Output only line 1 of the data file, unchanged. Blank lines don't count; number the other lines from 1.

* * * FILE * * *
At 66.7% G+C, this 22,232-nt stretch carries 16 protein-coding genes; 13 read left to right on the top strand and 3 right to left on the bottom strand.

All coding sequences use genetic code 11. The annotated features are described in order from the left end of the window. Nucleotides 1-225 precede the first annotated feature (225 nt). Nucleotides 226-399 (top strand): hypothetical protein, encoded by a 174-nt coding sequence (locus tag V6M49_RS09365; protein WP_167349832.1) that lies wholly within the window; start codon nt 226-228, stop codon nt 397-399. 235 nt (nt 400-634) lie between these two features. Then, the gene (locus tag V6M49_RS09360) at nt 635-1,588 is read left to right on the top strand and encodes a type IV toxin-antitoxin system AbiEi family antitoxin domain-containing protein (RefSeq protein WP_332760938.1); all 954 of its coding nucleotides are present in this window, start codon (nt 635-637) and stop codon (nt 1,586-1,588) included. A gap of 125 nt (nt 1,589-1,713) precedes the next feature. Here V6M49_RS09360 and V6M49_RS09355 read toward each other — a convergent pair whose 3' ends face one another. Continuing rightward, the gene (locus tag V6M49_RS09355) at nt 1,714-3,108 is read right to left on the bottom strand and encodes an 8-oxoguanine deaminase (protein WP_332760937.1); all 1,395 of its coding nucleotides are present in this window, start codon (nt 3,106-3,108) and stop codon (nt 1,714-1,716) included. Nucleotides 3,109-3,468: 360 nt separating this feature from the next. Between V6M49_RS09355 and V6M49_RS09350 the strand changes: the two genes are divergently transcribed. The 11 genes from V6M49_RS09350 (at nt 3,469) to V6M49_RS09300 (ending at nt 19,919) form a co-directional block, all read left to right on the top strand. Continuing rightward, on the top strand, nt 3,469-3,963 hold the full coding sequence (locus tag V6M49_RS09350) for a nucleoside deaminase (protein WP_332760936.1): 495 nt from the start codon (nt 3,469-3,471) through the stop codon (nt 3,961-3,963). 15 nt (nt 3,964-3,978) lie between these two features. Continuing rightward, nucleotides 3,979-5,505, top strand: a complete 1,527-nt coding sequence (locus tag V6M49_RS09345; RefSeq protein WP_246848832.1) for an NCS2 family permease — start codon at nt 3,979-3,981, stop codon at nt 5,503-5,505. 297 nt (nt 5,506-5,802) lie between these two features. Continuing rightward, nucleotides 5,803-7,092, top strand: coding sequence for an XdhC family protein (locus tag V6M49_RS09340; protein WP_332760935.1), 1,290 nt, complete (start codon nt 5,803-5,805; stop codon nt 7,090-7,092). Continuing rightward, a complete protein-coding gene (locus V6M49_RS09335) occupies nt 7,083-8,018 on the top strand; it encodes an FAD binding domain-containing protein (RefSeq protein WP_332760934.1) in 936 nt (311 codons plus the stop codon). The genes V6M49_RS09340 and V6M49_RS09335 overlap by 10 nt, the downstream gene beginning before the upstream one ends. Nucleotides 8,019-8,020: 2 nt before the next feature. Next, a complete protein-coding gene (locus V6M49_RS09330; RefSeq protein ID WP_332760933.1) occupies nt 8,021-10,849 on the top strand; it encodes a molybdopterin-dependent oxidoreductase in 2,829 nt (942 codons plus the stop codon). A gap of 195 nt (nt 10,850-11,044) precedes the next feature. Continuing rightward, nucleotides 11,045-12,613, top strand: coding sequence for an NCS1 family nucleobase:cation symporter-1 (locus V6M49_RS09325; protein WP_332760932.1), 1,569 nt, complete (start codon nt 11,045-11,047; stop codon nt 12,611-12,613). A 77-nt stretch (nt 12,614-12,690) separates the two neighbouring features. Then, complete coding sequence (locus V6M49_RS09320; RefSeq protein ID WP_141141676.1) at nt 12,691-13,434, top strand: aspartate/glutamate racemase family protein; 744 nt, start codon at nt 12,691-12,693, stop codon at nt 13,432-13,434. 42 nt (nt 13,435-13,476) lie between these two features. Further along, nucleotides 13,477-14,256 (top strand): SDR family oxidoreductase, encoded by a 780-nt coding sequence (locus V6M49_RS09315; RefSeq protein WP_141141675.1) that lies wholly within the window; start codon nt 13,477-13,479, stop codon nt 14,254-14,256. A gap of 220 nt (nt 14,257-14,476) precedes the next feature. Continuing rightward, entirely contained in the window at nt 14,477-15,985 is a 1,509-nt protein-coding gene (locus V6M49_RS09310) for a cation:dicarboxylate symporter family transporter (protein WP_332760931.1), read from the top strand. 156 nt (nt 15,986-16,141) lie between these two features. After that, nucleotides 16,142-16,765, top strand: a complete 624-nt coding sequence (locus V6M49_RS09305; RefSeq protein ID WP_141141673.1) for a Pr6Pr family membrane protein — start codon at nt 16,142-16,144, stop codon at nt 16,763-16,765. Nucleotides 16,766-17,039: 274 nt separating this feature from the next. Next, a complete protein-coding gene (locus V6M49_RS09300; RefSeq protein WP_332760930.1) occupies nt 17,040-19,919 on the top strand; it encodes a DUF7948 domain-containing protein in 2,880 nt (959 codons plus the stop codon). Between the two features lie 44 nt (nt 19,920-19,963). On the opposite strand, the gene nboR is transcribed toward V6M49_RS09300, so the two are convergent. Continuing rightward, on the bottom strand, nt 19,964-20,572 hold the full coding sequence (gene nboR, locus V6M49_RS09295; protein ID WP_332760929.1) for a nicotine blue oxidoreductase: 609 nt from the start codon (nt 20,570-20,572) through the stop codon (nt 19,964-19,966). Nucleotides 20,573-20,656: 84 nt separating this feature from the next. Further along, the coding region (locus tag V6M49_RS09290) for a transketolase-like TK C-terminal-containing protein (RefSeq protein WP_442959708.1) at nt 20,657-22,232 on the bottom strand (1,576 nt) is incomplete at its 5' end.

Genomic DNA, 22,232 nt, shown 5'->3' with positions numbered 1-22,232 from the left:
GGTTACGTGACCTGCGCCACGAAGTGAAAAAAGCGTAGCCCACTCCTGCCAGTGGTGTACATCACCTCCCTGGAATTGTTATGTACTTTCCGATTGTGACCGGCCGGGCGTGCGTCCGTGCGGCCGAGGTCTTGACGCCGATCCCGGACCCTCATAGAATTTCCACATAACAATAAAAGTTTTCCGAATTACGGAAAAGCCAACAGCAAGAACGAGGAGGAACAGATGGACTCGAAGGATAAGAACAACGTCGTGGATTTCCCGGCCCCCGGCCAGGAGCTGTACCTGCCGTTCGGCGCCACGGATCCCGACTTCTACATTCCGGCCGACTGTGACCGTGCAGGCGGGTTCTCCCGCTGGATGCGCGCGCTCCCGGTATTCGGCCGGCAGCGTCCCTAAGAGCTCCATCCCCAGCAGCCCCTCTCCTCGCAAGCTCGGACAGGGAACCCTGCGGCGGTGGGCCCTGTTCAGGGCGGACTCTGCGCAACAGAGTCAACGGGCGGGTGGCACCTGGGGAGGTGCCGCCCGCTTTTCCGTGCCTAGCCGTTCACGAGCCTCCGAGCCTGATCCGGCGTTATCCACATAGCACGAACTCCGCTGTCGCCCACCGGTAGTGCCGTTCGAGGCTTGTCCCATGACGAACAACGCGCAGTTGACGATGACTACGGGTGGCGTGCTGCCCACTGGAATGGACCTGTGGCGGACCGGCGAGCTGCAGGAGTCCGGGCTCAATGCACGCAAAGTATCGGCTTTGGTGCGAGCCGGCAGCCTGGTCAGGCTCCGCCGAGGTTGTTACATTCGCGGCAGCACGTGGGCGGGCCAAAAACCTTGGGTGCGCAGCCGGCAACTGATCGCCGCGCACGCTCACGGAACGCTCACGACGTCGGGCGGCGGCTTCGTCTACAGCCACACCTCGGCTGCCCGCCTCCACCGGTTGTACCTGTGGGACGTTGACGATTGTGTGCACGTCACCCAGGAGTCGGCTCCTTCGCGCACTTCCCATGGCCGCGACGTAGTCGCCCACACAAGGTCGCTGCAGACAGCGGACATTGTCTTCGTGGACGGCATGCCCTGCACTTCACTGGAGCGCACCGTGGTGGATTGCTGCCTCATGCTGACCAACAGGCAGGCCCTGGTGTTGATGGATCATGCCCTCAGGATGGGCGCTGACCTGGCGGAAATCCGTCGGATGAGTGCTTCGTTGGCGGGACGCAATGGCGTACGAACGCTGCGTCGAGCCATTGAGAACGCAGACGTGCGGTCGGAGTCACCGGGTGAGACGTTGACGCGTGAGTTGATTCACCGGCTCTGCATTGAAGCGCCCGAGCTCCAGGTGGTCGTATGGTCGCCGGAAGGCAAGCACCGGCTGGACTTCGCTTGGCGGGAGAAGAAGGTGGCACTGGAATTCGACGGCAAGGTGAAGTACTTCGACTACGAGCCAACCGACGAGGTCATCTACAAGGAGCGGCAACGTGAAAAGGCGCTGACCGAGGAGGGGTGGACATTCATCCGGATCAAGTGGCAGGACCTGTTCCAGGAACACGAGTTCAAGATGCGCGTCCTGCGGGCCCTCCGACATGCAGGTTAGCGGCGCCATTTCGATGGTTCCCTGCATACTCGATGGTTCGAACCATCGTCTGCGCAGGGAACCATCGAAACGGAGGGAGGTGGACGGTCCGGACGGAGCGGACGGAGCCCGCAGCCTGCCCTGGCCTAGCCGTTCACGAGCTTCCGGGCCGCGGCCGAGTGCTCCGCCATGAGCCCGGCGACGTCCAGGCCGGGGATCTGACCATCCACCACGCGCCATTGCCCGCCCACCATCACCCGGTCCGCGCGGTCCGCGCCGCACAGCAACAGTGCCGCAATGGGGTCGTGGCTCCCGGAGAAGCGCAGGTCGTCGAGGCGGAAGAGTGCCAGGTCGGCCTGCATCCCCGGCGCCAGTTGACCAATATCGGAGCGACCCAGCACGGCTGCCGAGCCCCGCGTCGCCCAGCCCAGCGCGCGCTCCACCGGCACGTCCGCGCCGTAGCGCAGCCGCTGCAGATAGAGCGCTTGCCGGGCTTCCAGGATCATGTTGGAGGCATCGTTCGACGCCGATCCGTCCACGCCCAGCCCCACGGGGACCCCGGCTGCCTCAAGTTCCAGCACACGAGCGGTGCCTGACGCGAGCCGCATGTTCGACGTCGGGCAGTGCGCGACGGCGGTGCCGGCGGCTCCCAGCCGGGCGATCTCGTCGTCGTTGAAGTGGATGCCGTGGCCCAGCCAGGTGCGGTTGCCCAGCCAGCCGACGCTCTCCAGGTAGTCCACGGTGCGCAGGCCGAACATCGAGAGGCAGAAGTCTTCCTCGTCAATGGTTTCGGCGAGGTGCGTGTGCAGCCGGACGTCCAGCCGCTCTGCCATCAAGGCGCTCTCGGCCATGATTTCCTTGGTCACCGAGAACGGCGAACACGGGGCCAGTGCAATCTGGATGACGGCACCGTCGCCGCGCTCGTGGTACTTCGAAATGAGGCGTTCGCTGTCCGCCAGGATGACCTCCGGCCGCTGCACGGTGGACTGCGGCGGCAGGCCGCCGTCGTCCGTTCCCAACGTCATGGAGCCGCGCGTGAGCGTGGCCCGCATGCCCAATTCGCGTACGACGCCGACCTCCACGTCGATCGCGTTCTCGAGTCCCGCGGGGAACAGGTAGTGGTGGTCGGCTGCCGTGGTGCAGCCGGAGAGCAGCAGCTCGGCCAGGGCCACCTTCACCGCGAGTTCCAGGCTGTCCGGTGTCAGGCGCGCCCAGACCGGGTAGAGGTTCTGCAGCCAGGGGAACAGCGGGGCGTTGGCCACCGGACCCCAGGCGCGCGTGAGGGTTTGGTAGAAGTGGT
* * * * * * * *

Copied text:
At 66.7% G+C, this 22,232-nt stretch carries 16 protein-coding genes; 13 read left to right on the top strand and 3 right to left on the bottom strand.